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Editorial: Party bus business better sober up

An incident at the Rock 'n' Roll McDonalds that involved passengers of two party buses was the last straw for Ald. Brendan Reilly, who has drafted an ordinance cracking down on such behavior. | Associated Press file photo

Follow @csteditorialsThe party bus business had better police itself better, or the party’s over.

As reported Friday, party buses are causing problems for Chicago. Boorish drunks are tumbling on and off the buses, sometimes getting into fights, as they move from bar to bar.

EDITORIAL

Follow @csteditorialsThis is not a huge problem, we suppose, unless you live in a corner of the city, such as Rush and Division streets, where the buses love to go the rounds. But this is also not just a lot of whining from Streeterville condo owners. The problem of party buses can’t be dismissed as easily as, say, a former alderman’s call for carriage horses to wear diapers.

During a committee hearing last week, Ald. Brendan Reilly (42nd) described a Labor Day weekend shooting involving two party buses at the Rock ‘n’ Roll McDonald’s on North Clark Street. And that shooting wasn’t isolated. Five people were shot while exiting a party bus in South Shore in April; a driver was charged after shots were fired from his party bus last December in the Gold Coast neighborhood, and there have been other shootings on or near party buses.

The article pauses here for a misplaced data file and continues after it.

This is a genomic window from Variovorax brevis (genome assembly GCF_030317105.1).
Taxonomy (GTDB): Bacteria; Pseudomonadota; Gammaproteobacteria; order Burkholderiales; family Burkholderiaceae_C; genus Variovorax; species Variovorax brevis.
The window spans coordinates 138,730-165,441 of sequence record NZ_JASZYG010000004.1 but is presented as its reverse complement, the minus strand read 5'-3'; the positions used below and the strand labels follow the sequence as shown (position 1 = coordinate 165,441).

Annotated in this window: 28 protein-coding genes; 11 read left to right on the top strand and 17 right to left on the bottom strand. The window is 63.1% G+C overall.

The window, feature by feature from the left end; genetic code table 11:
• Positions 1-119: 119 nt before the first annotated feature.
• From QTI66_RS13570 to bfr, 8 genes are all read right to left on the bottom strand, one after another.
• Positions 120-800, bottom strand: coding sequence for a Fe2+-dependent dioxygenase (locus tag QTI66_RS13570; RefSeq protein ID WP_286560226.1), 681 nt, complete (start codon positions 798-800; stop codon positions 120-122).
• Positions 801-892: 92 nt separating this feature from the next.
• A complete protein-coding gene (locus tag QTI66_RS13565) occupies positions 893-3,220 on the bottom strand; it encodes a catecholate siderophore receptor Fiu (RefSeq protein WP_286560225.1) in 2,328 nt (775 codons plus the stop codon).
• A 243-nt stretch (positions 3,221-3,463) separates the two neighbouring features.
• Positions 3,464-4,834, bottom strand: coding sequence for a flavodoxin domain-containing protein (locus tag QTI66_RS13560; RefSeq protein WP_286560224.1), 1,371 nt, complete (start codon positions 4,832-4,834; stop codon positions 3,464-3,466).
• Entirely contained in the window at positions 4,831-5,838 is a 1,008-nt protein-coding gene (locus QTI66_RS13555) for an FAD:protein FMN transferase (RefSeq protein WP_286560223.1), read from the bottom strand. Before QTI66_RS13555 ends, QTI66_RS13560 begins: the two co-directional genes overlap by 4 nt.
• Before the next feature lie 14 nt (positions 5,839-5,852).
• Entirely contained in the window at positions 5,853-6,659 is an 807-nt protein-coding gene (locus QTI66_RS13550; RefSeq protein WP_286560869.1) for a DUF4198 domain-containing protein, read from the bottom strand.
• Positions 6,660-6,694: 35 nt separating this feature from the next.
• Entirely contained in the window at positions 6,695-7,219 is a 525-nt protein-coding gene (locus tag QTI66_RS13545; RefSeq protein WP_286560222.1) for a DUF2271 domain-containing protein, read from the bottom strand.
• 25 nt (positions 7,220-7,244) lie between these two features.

The problem, usually, is too many people on the buses who have had too much to drink.

The proposed ordinance would require party bus drivers to take corrective action if overserved passengers start to get out of hand or face fines of up to $1,500. Which sounds low to us. The fines have to hurt.

The ordinance also would prohibit charter/sightseeing passengers under the age of 21 from possessing or consuming alcohol. We’d say fines for those kinds of violations should be even higher. Any party bus operator who can’t properly check an ID is in the wrong business.

Chicago’s a big city, and party buses have that big-city vibe. They have their place. But if the business can’t police itself, Chicago should take away the keys. Our cops are plenty busy enough.

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